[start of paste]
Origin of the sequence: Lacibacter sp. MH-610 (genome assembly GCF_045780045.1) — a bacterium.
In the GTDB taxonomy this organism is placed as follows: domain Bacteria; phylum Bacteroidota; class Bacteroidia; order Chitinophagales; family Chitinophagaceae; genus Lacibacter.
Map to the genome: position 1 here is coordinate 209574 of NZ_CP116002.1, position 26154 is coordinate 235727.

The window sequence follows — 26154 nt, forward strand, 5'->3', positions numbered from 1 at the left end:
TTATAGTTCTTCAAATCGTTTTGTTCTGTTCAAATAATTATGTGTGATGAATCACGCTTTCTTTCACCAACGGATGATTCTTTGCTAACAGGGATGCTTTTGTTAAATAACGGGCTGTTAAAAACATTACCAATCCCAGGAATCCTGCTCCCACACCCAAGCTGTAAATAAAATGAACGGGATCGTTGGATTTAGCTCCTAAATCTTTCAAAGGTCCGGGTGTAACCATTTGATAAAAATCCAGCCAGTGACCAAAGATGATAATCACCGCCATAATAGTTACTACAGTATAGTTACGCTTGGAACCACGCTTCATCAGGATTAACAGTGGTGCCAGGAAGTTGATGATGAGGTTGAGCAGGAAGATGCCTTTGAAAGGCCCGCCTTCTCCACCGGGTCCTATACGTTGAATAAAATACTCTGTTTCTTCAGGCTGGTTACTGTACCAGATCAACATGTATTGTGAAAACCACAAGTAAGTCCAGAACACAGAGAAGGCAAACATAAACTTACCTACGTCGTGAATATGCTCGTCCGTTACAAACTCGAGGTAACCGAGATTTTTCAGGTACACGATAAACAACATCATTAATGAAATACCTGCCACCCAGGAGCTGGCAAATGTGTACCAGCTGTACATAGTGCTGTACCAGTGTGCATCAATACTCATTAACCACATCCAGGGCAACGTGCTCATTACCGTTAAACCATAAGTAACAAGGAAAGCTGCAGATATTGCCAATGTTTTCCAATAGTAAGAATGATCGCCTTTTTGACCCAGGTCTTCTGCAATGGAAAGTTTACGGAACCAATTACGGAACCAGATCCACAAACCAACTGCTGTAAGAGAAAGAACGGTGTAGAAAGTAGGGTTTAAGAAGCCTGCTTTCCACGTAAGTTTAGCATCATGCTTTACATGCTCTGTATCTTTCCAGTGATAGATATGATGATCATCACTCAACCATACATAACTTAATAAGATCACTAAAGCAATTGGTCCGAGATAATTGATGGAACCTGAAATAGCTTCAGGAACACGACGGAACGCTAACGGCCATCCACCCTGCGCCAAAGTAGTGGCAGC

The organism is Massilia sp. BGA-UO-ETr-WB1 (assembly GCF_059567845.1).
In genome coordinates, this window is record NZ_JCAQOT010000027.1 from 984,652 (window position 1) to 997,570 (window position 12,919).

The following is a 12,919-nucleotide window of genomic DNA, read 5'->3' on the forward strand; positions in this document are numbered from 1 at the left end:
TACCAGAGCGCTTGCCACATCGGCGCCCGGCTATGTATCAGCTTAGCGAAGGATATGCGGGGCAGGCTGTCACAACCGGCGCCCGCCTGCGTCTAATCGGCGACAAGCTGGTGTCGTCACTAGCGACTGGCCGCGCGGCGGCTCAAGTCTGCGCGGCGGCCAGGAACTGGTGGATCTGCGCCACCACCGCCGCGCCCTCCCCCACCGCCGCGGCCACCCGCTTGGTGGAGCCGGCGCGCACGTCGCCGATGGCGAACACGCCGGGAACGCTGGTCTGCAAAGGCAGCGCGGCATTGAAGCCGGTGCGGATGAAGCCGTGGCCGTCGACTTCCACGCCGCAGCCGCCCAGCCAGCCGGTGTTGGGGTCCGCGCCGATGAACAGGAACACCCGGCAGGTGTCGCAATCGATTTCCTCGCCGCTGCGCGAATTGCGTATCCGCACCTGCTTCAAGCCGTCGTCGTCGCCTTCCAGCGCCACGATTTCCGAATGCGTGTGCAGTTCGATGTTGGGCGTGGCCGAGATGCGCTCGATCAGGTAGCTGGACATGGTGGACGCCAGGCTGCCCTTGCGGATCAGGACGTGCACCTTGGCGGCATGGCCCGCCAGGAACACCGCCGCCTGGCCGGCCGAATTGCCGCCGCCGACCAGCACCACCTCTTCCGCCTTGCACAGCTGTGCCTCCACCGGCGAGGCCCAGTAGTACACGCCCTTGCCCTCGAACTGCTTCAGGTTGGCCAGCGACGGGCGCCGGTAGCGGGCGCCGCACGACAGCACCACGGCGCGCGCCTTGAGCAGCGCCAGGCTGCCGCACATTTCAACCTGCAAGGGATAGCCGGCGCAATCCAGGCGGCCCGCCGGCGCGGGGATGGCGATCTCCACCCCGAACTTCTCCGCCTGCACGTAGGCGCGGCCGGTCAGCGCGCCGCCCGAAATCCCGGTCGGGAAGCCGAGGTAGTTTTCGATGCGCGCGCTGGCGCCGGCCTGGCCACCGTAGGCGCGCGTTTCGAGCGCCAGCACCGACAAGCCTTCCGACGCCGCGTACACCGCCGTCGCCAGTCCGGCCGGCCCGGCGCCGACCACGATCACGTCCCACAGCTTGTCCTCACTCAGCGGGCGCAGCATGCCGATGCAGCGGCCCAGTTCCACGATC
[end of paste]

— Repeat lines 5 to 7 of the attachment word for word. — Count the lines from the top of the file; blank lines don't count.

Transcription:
TTATAGTTCTTCAAATCGTTTTGTTCTGTTCAAATAATTATGTGTGATGAATCACGCTTTCTTTCACCAACGGATGATTCTTTGCTAACAGGGATGCTTTTGTTAAATAACGGGCTGTTAAAAACATTACCAATCCCAGGAATCCTGCTCCCACACCCAAGCTGTAAATAAAATGAACGGGATCGTTGGATTTAGCTCCTAAATCTTTCAAAGGTCCGGGTGTAACCATTTGATAAAAATCCAGCCAGTGACCAAAGATGATAATCACCGCCATAATAGTTACTACAGTATAGTTACGCTTGGAACCACGCTTCATCAGGATTAACAGTGGTGCCAGGAAGTTGATGATGAGGTTGAGCAGGAAGATGCCTTTGAAAGGCCCGCCTTCTCCACCGGGTCCTATACGTTGAATAAAATACTCTGTTTCTTCAGGCTGGTTACTGTACCAGATCAACATGTATTGTGAAAACCACAAGTAAGTCCAGAACACAGAGAAGGCAAACATAAACTTACCTACGTCGTGAATATGCTCGTCCGTTACAAACTCGAGGTAACCGAGATTTTTCAGGTACACGATAAACAACATCATTAATGAAATACCTGCCACCCAGGAGCTGGCAAATGTGTACCAGCTGTACATAGTGCTGTACCAGTGTGCATCAATACTCATTAACCACATCCAGGGCAACGTGCTCATTACCGTTAAACCATAAGTAACAAGGAAAGCTGCAGATATTGCCAATGTTTTCCAATAGTAAGAATGATCGCCTTTTTGACCCAGGTCTTCTGCAATGGAAAGTTTACGGAACCAATTACGGAACCAGATCCACAAACCAACTGCTGTAAGAGAAAGAACGGTGTAGAAAGTAGGGTTTAAGAAGCCTGCTTTCCACGTAAGTTTAGCATCATGCTTTACATGCTCTGTATCTTTCCAGTGATAGATATGATGATCATCACTCAACCATACATAACTTAATAAGATCACTAAAGCAATTGGTCCGAGATAATTGATGGAACCTGAAATAGCTTCAGGAACACGACGGAACGCTAACGGCCATCCACCCTGCGCCAAAGTAGTGGCAGC

The organism is Massilia sp. BGA-UO-ETr-WB1 (assembly GCF_059567845.1).
In genome coordinates, this window is record NZ_JCAQOT010000027.1 from 984,652 (window position 1) to 997,570 (window position 12,919).